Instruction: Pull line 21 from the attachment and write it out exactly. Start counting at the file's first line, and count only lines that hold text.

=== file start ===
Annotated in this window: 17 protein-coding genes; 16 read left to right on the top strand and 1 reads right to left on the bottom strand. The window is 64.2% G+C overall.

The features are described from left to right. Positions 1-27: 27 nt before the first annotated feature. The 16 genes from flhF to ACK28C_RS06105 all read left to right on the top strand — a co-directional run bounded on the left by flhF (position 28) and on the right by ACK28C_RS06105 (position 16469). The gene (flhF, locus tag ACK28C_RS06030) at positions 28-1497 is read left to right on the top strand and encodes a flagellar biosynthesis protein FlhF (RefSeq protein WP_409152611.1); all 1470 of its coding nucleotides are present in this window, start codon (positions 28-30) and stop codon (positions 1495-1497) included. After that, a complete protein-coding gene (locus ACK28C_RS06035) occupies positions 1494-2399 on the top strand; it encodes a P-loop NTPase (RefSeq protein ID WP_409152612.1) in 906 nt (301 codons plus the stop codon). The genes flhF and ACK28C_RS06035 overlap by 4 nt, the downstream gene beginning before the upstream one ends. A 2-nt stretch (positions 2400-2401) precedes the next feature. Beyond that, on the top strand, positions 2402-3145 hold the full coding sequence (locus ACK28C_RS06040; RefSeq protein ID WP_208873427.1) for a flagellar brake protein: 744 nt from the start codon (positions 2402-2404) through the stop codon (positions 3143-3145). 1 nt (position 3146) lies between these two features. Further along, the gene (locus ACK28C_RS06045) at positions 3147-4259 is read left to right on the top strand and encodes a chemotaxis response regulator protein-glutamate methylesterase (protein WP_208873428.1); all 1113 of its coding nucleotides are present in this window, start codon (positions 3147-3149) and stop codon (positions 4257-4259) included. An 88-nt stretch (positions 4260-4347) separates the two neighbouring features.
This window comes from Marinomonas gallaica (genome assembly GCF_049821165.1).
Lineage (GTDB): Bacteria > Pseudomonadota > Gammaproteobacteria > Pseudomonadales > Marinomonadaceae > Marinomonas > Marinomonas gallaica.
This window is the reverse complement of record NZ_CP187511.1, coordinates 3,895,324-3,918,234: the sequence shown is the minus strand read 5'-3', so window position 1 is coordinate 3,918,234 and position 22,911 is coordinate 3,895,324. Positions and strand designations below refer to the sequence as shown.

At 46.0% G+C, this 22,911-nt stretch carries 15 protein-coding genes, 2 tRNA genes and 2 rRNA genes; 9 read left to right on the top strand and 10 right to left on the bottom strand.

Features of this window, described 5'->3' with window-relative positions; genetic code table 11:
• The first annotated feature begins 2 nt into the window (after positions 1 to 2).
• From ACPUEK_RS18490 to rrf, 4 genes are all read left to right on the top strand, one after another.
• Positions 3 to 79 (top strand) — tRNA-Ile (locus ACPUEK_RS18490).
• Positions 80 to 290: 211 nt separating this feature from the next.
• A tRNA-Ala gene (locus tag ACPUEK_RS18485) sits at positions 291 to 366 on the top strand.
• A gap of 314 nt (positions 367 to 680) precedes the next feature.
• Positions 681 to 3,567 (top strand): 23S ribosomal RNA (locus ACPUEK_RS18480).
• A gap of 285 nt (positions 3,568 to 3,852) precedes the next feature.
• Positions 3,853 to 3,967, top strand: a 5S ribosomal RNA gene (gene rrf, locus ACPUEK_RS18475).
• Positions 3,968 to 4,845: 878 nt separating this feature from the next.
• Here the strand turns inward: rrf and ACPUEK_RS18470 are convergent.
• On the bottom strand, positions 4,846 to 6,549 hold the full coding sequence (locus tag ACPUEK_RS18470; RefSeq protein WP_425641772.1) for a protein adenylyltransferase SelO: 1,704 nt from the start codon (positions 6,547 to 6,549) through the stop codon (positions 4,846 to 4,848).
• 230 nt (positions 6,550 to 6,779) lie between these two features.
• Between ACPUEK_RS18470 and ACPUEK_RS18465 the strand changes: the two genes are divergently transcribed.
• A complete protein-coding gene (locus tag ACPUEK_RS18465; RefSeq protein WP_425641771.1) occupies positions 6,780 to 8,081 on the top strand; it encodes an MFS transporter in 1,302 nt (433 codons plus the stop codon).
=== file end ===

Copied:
• Between ACPUEK_RS18470 and ACPUEK_RS18465 the strand changes: the two genes are divergently transcribed.